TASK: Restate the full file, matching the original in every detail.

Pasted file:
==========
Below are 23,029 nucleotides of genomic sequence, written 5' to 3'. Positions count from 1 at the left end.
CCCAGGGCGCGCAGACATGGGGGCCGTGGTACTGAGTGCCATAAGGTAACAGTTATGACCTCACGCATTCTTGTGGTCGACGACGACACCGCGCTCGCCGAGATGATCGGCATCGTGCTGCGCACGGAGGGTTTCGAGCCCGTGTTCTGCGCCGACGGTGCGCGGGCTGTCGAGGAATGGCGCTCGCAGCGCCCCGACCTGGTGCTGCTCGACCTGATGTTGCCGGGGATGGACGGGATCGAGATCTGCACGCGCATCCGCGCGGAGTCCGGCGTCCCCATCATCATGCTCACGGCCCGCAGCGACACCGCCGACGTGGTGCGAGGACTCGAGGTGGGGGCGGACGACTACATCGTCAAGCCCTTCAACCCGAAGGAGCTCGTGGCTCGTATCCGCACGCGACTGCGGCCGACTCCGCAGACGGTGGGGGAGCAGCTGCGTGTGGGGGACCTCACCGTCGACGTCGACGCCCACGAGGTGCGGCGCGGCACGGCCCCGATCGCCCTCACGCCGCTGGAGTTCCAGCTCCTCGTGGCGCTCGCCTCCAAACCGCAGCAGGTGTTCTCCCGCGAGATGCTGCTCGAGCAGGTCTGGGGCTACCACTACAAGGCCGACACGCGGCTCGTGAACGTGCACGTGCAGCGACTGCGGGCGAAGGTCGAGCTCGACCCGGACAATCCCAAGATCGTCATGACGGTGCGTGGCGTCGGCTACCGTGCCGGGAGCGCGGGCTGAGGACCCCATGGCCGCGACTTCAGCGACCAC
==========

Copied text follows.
Below are 23,029 nucleotides of genomic sequence, written 5' to 3'. Positions count from 1 at the left end.
CCCAGGGCGCGCAGACATGGGGGCCGTGGTACTGAGTGCCATAAGGTAACAGTTATGACCTCACGCATTCTTGTGGTCGACGACGACACCGCGCTCGCCGAGATGATCGGCATCGTGCTGCGCACGGAGGGTTTCGAGCCCGTGTTCTGCGCCGACGGTGCGCGGGCTGTCGAGGAATGGCGCTCGCAGCGCCCCGACCTGGTGCTGCTCGACCTGATGTTGCCGGGGATGGACGGGATCGAGATCTGCACGCGCATCCGCGCGGAGTCCGGCGTCCCCATCATCATGCTCACGGCCCGCAGCGACACCGCCGACGTGGTGCGAGGACTCGAGGTGGGGGCGGACGACTACATCGTCAAGCCCTTCAACCCGAAGGAGCTCGTGGCTCGTATCCGCACGCGACTGCGGCCGACTCCGCAGACGGTGGGGGAGCAGCTGCGTGTGGGGGACCTCACCGTCGACGTCGACGCCCACGAGGTGCGGCGCGGCACGGCCCCGATCGCCCTCACGCCGCTGGAGTTCCAGCTCCTCGTGGCGCTCGCCTCCAAACCGCAGCAGGTGTTCTCCCGCGAGATGCTGCTCGAGCAGGTCTGGGGCTACCACTACAAGGCCGACACGCGGCTCGTGAACGTGCACGTGCAGCGACTGCGGGCGAAGGTCGAGCTCGACCCGGACAATCCCAAGATCGTCATGACGGTGCGTGGCGTCGGCTACCGTGCCGGGAGCGCGGGCTGAGGACCCCATGGCCGCGACTTCAGCGACCAC